APPEAL FROM THE UNITED STATES DISTRICT COURT FOR THE WESTERN DISTRICT OF OKLAHOMA (D.C. No. 5:10-CV-00437-W) (821 F. Supp. 2d 1244)
The opinion of the court was delivered by: Baldock, Circuit Judge.
United States Court of Appeals
Elisabeth A. Shumaker Clerk of Court
Submitted on the Briefs:*fn1
Before TYMKOVICH, BALDOCK, and GORSUCH, Circuit Judges.
On April 16, 1994, over the Rwandan capitol of Kigali, two surface-to-air missiles brought down an aircraft carrying then Rwandan and Burundi Presidents, Juvenal Habyarimana and Cyprien Ntaryamira, both of Hutu ethnicity. The killings fueled the Rwandan genocide, which spread violence across East Central Africa and cost upwards of one million innocent victims their lives. Some believe the then Tutsi-led Rwandan Patriotic Front headed by current Rwandan President Paul Kagame was behind the killings. Others believe the then government-aligned Hutu Power extremists opposed to a peace accord with the rebel force are responsible.*fn2 For present purposes, the identity of those responsible for downing the aircraft is inconsequential.
What matters is that the widows of the two former heads-of-state, Madame Habyarimana and Madame Ntaryamira, blame President Kagame for their husbands' deaths.*fn3 They filed suit in Oklahoma federal court seeking to hold him liable under the Alien Tort Claims Act, 28 U.S.C. § 1350, the Torture Act, 18 U.S.C. § 2340A, the Racketeeer Influenced and Corrupt Organization Act, 18 U.S.C. § 1962, and a slew of state and international laws.*fn4 At paragraphs six and nine of their amended complaint, the widows allege:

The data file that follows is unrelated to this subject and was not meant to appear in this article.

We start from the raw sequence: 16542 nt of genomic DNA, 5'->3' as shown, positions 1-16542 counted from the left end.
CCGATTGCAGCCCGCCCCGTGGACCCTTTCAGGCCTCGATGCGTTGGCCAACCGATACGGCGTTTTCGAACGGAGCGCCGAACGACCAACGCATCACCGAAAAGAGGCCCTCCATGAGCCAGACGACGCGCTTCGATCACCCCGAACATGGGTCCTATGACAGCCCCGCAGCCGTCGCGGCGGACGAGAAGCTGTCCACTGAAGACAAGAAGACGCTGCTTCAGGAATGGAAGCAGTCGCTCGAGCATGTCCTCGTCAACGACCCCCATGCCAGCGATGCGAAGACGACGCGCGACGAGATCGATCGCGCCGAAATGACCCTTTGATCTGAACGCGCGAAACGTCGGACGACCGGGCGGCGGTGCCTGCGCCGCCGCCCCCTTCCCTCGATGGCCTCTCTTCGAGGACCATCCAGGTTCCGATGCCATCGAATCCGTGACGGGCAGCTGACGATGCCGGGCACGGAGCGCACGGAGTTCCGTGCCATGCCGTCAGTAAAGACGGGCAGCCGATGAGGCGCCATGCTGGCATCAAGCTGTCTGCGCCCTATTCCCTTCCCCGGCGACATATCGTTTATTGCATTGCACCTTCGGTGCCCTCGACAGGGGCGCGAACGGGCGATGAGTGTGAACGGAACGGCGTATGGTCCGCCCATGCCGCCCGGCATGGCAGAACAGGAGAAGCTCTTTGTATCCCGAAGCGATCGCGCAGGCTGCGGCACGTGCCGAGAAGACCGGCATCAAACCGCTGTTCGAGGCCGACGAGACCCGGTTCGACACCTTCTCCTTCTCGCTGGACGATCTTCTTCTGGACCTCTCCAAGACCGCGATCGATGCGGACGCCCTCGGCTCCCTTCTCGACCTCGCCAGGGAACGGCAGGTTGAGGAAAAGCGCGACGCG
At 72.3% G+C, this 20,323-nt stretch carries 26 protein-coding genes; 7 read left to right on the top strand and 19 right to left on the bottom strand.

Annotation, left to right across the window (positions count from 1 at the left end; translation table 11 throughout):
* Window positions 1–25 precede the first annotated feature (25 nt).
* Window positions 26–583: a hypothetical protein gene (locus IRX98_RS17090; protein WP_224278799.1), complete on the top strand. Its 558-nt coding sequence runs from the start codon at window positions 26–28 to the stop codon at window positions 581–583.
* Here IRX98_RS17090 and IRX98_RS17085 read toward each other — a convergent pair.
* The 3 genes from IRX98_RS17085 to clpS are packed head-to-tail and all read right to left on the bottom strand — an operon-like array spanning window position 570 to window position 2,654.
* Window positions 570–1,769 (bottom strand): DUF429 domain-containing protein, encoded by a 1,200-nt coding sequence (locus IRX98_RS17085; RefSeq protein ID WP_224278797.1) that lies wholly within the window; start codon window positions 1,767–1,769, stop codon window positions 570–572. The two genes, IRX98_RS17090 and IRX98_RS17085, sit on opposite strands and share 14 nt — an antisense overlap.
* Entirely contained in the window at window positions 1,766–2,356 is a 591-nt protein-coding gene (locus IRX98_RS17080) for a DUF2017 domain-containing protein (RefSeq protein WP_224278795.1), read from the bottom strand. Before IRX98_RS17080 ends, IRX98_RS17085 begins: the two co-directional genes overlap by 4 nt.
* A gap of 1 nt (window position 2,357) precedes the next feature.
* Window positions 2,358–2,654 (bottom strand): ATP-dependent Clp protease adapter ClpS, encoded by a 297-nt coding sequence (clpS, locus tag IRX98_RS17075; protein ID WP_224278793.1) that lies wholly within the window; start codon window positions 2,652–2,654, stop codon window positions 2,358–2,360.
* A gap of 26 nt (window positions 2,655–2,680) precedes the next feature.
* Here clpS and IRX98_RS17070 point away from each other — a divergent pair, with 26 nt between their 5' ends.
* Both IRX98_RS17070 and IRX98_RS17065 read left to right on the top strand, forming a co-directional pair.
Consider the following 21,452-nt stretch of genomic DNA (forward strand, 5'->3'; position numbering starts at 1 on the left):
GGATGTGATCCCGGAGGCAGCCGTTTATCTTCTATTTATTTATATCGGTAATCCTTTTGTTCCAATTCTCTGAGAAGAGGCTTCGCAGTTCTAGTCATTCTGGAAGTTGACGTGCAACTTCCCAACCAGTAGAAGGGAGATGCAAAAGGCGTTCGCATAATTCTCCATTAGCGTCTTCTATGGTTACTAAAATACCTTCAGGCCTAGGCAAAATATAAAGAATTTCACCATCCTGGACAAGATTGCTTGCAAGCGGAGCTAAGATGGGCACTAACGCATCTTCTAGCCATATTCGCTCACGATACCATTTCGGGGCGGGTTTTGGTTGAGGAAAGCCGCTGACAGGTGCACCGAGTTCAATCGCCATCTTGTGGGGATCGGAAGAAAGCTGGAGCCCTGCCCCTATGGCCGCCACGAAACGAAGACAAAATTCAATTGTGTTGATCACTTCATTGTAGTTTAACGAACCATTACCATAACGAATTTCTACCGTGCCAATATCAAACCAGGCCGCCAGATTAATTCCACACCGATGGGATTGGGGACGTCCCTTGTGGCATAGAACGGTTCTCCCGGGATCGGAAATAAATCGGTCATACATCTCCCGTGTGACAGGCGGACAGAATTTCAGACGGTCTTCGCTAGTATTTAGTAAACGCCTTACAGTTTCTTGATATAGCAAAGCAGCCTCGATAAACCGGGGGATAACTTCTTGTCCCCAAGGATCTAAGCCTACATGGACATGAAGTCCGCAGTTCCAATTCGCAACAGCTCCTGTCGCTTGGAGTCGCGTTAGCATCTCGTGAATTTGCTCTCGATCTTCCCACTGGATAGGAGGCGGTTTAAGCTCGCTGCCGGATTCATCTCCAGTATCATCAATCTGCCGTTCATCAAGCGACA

The final order to shoot down the Presidents' plane was given by Defendant Kagame, himself, during a meeting held in Mulindi, Rwanda on or about March 31, 1994, with the planning and the operational phase being entrusted to Col. James Kabarebe, who was specifically charged with the formation of a team specialized in the use of surfaceto-air missiles furnished by Uganda in a conspiracy with members of the non-governmental Rwanda Patriotic Army. . .
Defendant Kagame deliberately chose a modus operandi that, in the context of the particular tension pervading both in Rwanda and [neighboring] Burundi between the Hutu and Tutsi communities, could only bring about bloody reprisals against the Tutsi community, and which offered him a veneer of legitimacy for his renewal of hostilities and his seizing of state power in Rwanda by criminally violent means.
Something else also matters. During the pendency of this action in the district court, the United States, at the request of the Rwandan Government, submitted a "Suggestion of Immunity" on behalf of President Kagame. Paragraph one states:
The United States has an interest in this action because the
Defendant, President Kagame, is the sitting head of state of a foreign state, thus raising the question of President Kagame's immunity from the court's jurisdiction while in office. The Constitution assigns to the U.S. President alone the responsibility to represent the Nation in its foreign relations. . . . The interest of the United States in this matter arises from a determination by the Executive Branch of the Government of the United States, in consideration of relevant principles of customary international law, and in the implementation of its foreign policy and in the conduct of its international relations, to recognize President Kagame's immunity from this suit while in office.
In a published opinion, the district court accurately measured the case, deferred to the United States Suggestion of Immunity, and dismissed the action against President Kagame. Habyarimana v. Kagame, 821 F. Supp. 2d 1244 (W.D. Okla. 2011). We exercise jurisdiction under 28 U.S.C. § 1291, and now affirm for ...